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How big is your Baan-DB (just Data AND Indexes)
0 - 200 GB
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> 2000 GB
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Total votes: 17

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Gunter Ollmann: Time to Squish SQL Injection

Security Focus - 19 min 21 sec ago
Time to Squish SQL Injection
Categories: Security

Mark Rasch: Lazy Workers May Be Deemed Hackers

Security Focus - 19 min 21 sec ago
Lazy Workers May Be Deemed Hackers

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Can you answer the ERP quiz?
These 10 questions determine if your Enterprise RP rollout gets an A+.
http://www.findtechinfo.com/as/acs?pl=781&ca=909
Categories: Security

Adam O'Donnell: The Scale of Security

Security Focus - 19 min 21 sec ago
The Scale of Security
Categories: Security

Mark Rasch: Hacker-Tool Law Still Does Little

Security Focus - 19 min 21 sec ago
Hacker-Tool Law Still Does Little
Categories: Security

Infocus: Enterprise Intrusion Analysis, Part One

Security Focus - 19 min 21 sec ago
Enterprise Intrusion Analysis, Part One
Categories: Security

Infocus: Responding to a Brute Force SSH Attack

Security Focus - 19 min 21 sec ago
Responding to a Brute Force SSH Attack
Categories: Security

Infocus: Data Recovery on Linux and <i>ext3</i>

Security Focus - 19 min 21 sec ago
Data Recovery on Linux and <i>ext3</i>

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Can you answer the ERP quiz?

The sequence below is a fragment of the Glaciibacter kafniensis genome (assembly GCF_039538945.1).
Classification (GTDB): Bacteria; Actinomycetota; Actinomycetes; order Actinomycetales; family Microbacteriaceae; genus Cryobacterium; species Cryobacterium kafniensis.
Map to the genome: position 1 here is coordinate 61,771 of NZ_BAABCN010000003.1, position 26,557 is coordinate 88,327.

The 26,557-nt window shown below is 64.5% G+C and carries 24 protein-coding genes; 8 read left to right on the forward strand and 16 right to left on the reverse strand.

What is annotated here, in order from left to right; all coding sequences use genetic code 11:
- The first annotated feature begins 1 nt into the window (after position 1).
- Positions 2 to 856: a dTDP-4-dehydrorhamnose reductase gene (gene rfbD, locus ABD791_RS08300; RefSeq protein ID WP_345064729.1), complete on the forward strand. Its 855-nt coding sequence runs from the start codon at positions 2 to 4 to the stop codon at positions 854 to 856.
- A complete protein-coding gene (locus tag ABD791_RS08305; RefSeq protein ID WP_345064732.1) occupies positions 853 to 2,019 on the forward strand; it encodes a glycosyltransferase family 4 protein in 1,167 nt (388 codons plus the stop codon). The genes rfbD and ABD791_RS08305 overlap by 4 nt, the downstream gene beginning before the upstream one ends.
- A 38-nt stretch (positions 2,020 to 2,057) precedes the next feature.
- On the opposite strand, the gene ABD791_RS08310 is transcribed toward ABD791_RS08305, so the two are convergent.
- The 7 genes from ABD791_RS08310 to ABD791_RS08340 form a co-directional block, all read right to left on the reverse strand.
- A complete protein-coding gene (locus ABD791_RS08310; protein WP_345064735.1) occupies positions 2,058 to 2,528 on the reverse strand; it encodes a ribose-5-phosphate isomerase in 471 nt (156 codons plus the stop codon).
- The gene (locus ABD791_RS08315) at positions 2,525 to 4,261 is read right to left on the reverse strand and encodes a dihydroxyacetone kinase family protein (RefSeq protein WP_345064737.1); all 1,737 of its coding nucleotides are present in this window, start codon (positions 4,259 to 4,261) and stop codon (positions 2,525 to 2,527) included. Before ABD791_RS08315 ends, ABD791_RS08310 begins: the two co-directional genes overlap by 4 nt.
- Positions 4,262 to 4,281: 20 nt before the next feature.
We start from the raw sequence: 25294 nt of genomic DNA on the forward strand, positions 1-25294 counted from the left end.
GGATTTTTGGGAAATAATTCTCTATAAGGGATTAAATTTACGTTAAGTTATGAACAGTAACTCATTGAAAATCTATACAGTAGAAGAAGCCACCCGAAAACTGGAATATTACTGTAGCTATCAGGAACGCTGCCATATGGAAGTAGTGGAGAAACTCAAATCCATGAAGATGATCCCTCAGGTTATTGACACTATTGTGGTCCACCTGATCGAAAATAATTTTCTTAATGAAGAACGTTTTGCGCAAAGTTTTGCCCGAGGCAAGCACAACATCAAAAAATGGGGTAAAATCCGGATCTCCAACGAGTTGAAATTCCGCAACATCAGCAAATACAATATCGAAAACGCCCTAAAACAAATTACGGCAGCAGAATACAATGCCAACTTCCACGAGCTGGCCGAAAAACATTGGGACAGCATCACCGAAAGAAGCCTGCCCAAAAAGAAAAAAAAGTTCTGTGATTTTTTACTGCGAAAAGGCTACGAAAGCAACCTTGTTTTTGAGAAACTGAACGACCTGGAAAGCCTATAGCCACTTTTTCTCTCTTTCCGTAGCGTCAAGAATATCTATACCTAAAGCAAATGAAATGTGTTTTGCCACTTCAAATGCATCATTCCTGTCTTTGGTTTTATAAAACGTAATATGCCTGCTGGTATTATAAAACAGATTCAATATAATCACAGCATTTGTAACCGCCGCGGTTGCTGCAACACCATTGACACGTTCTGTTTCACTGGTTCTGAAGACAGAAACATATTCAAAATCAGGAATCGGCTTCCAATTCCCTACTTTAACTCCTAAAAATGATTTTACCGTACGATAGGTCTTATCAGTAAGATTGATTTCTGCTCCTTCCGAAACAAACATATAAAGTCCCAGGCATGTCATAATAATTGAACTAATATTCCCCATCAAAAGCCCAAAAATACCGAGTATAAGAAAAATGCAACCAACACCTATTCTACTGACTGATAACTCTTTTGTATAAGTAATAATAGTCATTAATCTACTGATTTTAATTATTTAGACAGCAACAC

These 10 questions determine if your Enterprise RP rollout gets an A+.
http://www.findtechinfo.com/as/acs?pl=781&ca=909
Categories: Security

Infocus: WiMax: Just Another Security Challenge?

Security Focus - 19 min 21 sec ago
WiMax: Just Another Security Challenge?
Categories: Security

More rss feeds from SecurityFocus

Security Focus - 19 min 21 sec ago
News, Infocus, Columns, Vulnerabilities, Bugtraq ...
Categories: Security

Trivial authentication bypass in libssh leaves servers wide open

Ars Technica - 1 hour 19 min ago

Enlarge (credit: starwars.com)

There’s a four-year-old bug in the Secure Shell implementation known as libssh that makes it trivial for just about anyone to gain unfettered administrative control of a vulnerable server. While the authentication-bypass flaw represents a major security hole that should be patched immediately, it wasn’t immediately clear what sites or devices were vulnerable since neither the widely used OpenSSH nor Github’s implementation of libssh was affected.

The vulnerability, which was introduced in libssh version 0.6 released in 2014 makes it possible to log in by presenting a server with a SSH2_MSG_USERAUTH_SUCCESS message rather than the SSH2_MSG_USERAUTH_REQUEST message the server was expecting, according to an advisory published Tuesday. Exploits are the hacking equivalent of a Jedi mind trick, in which an adversary uses the Force to influence or confuse weaker-minded opponents. The last time the world saw an authentication-bypass bug with such serious consequences and requiring so little effort was 11 months ago, when Apple’s macOS let people log in as admin without entering a password.

The effects of malicious exploits, assuming there were any during the four-plus years the bug was active, are hard to fathom. In a worst-case scenario, attackers would be able to use exploits to gain complete control over vulnerable servers. The attackers could then steal encryption keys and user data, install rootkits and erase logs that recorded the unauthorized access. Anyone who has used a vulnerable version of libssh in server mode should consider conducting a thorough audit of their network immediately after updating.

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